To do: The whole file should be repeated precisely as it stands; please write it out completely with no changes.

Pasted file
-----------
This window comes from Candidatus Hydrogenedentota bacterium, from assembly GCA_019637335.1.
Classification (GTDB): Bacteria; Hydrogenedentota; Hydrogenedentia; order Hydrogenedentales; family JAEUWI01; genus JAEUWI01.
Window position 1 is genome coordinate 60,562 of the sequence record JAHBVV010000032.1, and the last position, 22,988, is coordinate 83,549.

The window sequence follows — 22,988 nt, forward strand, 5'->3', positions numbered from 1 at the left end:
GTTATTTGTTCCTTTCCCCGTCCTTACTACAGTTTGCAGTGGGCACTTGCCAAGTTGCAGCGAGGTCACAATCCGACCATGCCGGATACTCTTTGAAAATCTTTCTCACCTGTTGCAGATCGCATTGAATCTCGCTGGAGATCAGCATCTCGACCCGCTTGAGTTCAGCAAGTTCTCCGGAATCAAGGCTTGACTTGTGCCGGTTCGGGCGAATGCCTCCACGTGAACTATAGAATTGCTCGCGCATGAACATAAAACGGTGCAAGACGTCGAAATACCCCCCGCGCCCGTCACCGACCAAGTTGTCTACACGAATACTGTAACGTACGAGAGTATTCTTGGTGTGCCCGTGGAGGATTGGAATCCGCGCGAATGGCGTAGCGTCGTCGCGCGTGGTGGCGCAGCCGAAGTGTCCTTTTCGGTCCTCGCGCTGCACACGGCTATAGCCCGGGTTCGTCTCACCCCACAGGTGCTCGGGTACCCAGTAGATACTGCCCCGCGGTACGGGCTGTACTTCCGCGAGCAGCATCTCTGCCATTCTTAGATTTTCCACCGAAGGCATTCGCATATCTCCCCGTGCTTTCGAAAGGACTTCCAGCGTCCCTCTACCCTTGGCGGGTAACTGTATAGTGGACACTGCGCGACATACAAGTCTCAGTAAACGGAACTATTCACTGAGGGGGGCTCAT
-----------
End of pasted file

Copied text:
This window comes from Candidatus Hydrogenedentota bacterium, from assembly GCA_019637335.1.
Classification (GTDB): Bacteria; Hydrogenedentota; Hydrogenedentia; order Hydrogenedentales; family JAEUWI01; genus JAEUWI01.
Window position 1 is genome coordinate 60,562 of the sequence record JAHBVV010000032.1, and the last position, 22,988, is coordinate 83,549.

The window sequence follows — 22,988 nt, forward strand, 5'->3', positions numbered from 1 at the left end:
GTTATTTGTTCCTTTCCCCGTCCTTACTACAGTTTGCAGTGGGCACTTGCCAAGTTGCAGCGAGGTCACAATCCGACCATGCCGGATACTCTTTGAAAATCTTTCTCACCTGTTGCAGATCGCATTGAATCTCGCTGGAGATCAGCATCTCGACCCGCTTGAGTTCAGCAAGTTCTCCGGAATCAAGGCTTGACTTGTGCCGGTTCGGGCGAATGCCTCCACGTGAACTATAGAATTGCTCGCGCATGAACATAAAACGGTGCAAGACGTCGAAATACCCCCCGCGCCCGTCACCGACCAAGTTGTCTACACGAATACTGTAACGTACGAGAGTATTCTTGGTGTGCCCGTGGAGGATTGGAATCCGCGCGAATGGCGTAGCGTCGTCGCGCGTGGTGGCGCAGCCGAAGTGTCCTTTTCGGTCCTCGCGCTGCACACGGCTATAGCCCGGGTTCGTCTCACCCCACAGGTGCTCGGGTACCCAGTAGATACTGCCCCGCGGTACGGGCTGTACTTCCGCGAGCAGCATCTCTGCCATTCTTAGATTTTCCACCGAAGGCATTCGCATATCTCCCCGTGCTTTCGAAAGGACTTCCAGCGTCCCTCTACCCTTGGCGGGTAACTGTATAGTGGACACTGCGCGACATACAAGTCTCAGTAAACGGAACTATTCACTGAGGGGGGCTCAT